HealthLawProf Blog

Editor: Katharine Van Tassel
Concordia University School of Law

Saturday, November 13, 2004

Three Strikes Law in Florida for Doctors

Is this the answer to the quality of care concern that we all share? 

The ABA Journal has an interesting article concerning Florida's new Amendment 8.   The amendent, dubbed the "three strikes, you’re out" amendment, passed by 71 percent of the popular vote on Nov. 2.   The amendment provides that a doctor found guilty of three or more medical malpractice incidents loses his or her license to practice in Florida. 

The amendment, Section 20 to Article X of the Florida Constitution, reads:

No person who has been found to have committed three or more incidents of medical malpractice shall be licensed or continue to be licensed by the State of Florida to provide health care services as a medical doctor.

  1. For purposes of this section, the following terms have the following meanings:
    1. The phrase "medical malpractice" means both the failure to practice medicine in Florida with that level of care, skill and treatment recognized in general law related to health care providers’ licensure, and any similar wrongful act, neglect or default in other states or countries which, if committed in Florida, would have been considered medical malpractice.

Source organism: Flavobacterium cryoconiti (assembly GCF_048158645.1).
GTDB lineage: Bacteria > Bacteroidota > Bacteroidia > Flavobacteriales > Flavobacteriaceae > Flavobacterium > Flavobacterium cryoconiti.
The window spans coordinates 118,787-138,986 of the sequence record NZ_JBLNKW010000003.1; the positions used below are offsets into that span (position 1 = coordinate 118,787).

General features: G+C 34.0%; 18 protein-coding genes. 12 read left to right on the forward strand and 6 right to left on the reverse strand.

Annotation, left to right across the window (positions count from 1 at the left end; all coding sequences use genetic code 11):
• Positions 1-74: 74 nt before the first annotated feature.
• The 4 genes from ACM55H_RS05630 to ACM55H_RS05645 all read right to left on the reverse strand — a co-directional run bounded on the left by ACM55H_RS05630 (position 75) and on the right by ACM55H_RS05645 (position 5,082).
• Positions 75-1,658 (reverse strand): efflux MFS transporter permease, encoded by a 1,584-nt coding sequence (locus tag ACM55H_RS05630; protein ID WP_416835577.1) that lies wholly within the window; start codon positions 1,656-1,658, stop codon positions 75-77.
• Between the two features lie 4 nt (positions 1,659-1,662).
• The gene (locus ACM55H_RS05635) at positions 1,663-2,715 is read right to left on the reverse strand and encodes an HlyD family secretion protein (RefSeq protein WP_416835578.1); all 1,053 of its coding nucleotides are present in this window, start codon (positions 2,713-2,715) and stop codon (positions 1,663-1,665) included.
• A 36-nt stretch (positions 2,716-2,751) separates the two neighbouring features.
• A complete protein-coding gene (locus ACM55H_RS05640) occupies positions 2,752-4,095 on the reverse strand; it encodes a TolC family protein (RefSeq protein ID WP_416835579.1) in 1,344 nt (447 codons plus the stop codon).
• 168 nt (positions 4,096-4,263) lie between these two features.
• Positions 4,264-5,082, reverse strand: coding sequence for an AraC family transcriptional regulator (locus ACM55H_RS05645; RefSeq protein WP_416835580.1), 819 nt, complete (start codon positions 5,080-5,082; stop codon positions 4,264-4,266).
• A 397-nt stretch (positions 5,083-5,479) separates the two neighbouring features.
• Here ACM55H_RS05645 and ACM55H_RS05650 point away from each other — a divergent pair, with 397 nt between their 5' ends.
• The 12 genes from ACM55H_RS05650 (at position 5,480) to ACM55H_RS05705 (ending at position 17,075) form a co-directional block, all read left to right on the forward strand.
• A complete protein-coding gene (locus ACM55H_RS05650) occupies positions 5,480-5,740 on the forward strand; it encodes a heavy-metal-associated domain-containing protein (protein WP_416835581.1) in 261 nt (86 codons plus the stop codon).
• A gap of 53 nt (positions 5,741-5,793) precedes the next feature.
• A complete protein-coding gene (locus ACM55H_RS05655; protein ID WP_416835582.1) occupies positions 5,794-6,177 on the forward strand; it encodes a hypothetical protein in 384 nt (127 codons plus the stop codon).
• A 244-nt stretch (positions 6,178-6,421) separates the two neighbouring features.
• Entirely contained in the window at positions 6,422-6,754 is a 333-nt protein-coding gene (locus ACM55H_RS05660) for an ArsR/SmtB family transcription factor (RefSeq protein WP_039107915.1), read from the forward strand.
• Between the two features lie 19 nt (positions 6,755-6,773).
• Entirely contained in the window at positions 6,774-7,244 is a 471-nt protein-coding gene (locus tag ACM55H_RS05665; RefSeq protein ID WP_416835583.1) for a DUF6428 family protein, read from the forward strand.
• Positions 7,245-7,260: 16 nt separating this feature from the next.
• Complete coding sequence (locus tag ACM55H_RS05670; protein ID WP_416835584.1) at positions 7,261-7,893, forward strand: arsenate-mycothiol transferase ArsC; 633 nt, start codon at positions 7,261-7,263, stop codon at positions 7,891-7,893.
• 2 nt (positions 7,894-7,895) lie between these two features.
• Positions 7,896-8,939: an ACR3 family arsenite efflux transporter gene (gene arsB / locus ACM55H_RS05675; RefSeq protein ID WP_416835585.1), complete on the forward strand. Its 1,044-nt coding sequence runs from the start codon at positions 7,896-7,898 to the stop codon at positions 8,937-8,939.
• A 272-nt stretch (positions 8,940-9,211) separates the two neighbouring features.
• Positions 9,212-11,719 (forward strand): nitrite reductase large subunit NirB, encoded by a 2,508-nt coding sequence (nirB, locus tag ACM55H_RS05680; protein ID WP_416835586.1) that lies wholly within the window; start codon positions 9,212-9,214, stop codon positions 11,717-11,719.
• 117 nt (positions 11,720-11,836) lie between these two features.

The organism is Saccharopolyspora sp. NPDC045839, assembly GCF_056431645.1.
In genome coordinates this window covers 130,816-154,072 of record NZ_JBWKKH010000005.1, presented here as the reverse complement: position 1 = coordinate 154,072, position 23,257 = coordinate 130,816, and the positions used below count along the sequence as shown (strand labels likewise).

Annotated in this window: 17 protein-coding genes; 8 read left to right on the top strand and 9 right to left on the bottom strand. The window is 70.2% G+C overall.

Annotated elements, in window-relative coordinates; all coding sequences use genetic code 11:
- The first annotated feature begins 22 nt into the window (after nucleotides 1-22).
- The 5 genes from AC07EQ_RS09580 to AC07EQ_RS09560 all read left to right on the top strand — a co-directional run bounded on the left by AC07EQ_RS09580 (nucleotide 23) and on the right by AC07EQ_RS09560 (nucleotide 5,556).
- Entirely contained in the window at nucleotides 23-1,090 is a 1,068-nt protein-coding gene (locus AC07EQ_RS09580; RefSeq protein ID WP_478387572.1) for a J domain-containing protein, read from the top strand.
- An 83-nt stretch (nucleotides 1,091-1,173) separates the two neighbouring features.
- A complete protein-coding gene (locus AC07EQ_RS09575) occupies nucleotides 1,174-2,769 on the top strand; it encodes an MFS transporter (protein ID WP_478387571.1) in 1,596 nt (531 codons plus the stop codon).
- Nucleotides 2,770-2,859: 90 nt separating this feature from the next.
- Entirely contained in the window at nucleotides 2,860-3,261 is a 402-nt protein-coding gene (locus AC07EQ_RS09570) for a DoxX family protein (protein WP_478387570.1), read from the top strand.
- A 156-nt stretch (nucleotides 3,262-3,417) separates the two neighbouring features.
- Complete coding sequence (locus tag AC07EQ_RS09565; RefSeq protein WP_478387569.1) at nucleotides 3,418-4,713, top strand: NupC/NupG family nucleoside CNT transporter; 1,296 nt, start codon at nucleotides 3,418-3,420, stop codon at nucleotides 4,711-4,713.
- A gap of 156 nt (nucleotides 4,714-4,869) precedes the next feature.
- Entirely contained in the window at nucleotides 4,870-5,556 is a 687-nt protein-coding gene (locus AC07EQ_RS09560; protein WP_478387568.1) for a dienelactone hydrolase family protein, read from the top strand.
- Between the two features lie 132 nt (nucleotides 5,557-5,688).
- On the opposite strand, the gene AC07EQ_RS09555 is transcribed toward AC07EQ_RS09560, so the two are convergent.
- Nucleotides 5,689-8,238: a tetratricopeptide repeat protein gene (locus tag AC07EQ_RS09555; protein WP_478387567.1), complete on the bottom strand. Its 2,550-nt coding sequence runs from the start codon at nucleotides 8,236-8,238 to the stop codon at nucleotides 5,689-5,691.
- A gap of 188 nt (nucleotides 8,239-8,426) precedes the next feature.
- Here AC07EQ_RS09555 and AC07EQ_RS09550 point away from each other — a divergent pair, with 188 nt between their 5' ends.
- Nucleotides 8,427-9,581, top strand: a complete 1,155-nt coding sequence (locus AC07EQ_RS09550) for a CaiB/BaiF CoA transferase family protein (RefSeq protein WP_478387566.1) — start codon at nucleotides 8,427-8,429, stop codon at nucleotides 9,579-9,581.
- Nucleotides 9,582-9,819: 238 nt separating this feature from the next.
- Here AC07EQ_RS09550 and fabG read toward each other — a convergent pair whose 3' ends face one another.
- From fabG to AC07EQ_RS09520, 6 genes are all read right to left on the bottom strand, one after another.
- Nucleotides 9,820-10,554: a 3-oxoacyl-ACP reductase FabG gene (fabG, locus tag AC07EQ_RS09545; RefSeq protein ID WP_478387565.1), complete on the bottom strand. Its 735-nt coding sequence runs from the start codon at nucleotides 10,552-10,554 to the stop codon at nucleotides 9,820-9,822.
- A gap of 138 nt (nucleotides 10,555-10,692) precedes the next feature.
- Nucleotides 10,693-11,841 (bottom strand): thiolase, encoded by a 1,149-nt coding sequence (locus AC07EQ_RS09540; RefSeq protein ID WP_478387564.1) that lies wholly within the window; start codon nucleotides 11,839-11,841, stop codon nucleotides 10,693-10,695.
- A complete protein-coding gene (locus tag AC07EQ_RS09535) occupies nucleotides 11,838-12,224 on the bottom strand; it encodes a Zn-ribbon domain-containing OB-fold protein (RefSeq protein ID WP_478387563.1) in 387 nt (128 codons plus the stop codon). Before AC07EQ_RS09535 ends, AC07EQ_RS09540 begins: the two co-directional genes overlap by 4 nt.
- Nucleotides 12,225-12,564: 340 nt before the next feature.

2. The phrase "found to have committed" means that the malpractice has been found in a final judgment of a court of law, final administrative agency decision, or decision of binding arbitration."

Although the amendment becomes law on passage, many unanswered questions exist about its effectiveness.  The ABA article reports that the Academy of Florida Trial Lawyers, supporters of the amendment, supported the amendment based on a desire to protect patients from bad doctors.   They cite statistics showing that 6 percent of Florida doctors are responsible for most of the medical malpractice claims.  On the other side, the article further reports that some doctors and lawyers predict that the amendment will create incentives for attorneys to file medical malpractice claims, leading to an increase in frivolous litigation.

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